Catriona Le May Doan to be Team Canada’s Lead Athlete Mentor at PyeongChang 2018
In the newly created position, Le May Doan will be the bridge between Chef de Mission Isabelle Charest and the team of athletes who will represent Canada in South Korea next February.
“It’s been something that’s been on my mind since the day I retired,” Le May Doan said of the chance to return to the Olympic team after attending five Games as a member of the media over the last 14 years. “I wanted to come back and to be able to be with the athletes, be able to help them deal with the good and the bad, be able to help them be at their best at Games-time and so I’m excited.”
She is also thrilled to get the chance to work side by side with fellow speed skater Charest as the leaders of the next Canadian Olympic Team. Although long track and short track operated quite independently of each other while they were competing, they were teammates at three Olympic Games.
“I’m kinda coming in brand new and I’m able to learn from her, but most of all I just want to help the athletes in whatever way so when they get to Games they have the performance of their life, that they’re satisfied with everything they’ve been able to do performance-wise within the environment,” said Le May Doan, who will also be a bridge to the team of athlete mentors embedded with Team Canada.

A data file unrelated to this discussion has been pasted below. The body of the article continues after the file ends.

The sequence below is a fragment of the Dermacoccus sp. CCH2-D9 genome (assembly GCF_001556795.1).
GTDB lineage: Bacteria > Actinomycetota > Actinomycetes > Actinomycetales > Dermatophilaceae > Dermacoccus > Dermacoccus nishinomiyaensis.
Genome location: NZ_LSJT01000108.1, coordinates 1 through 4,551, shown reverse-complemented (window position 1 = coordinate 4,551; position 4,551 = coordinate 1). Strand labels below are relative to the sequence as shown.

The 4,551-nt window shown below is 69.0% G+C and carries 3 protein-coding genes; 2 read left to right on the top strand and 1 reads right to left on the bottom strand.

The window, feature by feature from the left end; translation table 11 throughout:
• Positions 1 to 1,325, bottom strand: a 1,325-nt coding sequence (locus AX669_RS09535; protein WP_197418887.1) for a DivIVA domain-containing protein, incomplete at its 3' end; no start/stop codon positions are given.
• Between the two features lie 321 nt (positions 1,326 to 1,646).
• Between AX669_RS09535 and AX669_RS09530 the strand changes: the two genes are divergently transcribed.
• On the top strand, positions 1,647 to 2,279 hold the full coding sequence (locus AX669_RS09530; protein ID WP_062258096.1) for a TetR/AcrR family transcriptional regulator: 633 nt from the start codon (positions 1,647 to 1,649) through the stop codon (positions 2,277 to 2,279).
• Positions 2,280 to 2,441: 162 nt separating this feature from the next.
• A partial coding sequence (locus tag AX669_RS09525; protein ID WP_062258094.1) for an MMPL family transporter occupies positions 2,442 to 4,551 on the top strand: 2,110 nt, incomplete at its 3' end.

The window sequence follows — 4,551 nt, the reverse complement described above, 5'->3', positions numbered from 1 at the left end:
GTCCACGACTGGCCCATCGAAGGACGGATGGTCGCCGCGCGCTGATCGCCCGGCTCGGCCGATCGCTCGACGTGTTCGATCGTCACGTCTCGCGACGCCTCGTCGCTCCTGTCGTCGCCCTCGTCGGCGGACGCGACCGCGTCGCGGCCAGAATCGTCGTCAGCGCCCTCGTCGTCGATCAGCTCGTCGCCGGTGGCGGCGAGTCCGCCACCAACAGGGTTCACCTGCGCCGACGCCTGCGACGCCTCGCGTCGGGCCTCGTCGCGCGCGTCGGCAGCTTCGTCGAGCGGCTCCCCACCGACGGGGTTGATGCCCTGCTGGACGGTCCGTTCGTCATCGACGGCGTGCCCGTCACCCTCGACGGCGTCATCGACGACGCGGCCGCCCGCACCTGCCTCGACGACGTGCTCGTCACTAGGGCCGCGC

Le May Doan knows a thing or two about producing the best performance possible, having dominated long track’s sprint events in the late 1990s and early 2000s.
A four-time Olympian, she was the first Canadian athlete to ever successfully defend an Olympic gold medal in an individual event, winning back-to-back gold medals in the 500m at Nagano 1998 and Salt Lake City 2002. She held the 500m world record for almost a decade and only saw her 500m Olympic record broken at Sochi 2014.
She was introduced in her new role on Thursday to more than 100 Olympic hopefuls attending Olympic Lab in Calgary, a weekend of pre-Games seminars, which gave her a chance to see the team camaraderie already in place.
“The athletes are motivated. They have some of the best coaches, some of the best programs, they get that stuff. But then how do you take the whole thing and raise it up a notch once you get to the Olympics and the ultimate pressure position?” Le May Doan reflected. “The support is real and this team is real. That’s what I am just so impressed to see that that has become the reality.”